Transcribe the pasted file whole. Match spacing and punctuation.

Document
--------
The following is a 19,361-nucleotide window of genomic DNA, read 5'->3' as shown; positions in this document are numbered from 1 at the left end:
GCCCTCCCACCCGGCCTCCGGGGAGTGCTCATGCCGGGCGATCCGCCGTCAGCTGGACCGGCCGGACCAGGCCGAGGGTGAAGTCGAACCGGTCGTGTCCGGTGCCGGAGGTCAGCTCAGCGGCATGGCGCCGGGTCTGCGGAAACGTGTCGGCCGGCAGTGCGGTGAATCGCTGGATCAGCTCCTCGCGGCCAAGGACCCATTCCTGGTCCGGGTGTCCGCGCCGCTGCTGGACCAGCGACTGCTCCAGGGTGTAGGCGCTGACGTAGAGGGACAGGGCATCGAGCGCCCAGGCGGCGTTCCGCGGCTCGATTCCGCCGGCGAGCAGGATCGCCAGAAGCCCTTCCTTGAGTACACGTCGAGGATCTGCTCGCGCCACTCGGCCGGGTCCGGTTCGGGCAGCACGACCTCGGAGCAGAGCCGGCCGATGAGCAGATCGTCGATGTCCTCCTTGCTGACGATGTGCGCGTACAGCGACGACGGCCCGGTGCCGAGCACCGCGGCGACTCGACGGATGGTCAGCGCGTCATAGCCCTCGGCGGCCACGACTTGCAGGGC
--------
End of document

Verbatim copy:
The following is a 19,361-nucleotide window of genomic DNA, read 5'->3' as shown; positions in this document are numbered from 1 at the left end:
GCCCTCCCACCCGGCCTCCGGGGAGTGCTCATGCCGGGCGATCCGCCGTCAGCTGGACCGGCCGGACCAGGCCGAGGGTGAAGTCGAACCGGTCGTGTCCGGTGCCGGAGGTCAGCTCAGCGGCATGGCGCCGGGTCTGCGGAAACGTGTCGGCCGGCAGTGCGGTGAATCGCTGGATCAGCTCCTCGCGGCCAAGGACCCATTCCTGGTCCGGGTGTCCGCGCCGCTGCTGGACCAGCGACTGCTCCAGGGTGTAGGCGCTGACGTAGAGGGACAGGGCATCGAGCGCCCAGGCGGCGTTCCGCGGCTCGATTCCGCCGGCGAGCAGGATCGCCAGAAGCCCTTCCTTGAGTACACGTCGAGGATCTGCTCGCGCCACTCGGCCGGGTCCGGTTCGGGCAGCACGACCTCGGAGCAGAGCCGGCCGATGAGCAGATCGTCGATGTCCTCCTTGCTGACGATGTGCGCGTACAGCGACGACGGCCCGGTGCCGAGCACCGCGGCGACTCGACGGATGGTCAGCGCGTCATAGCCCTCGGCGGCCACGACTTGCAGGGC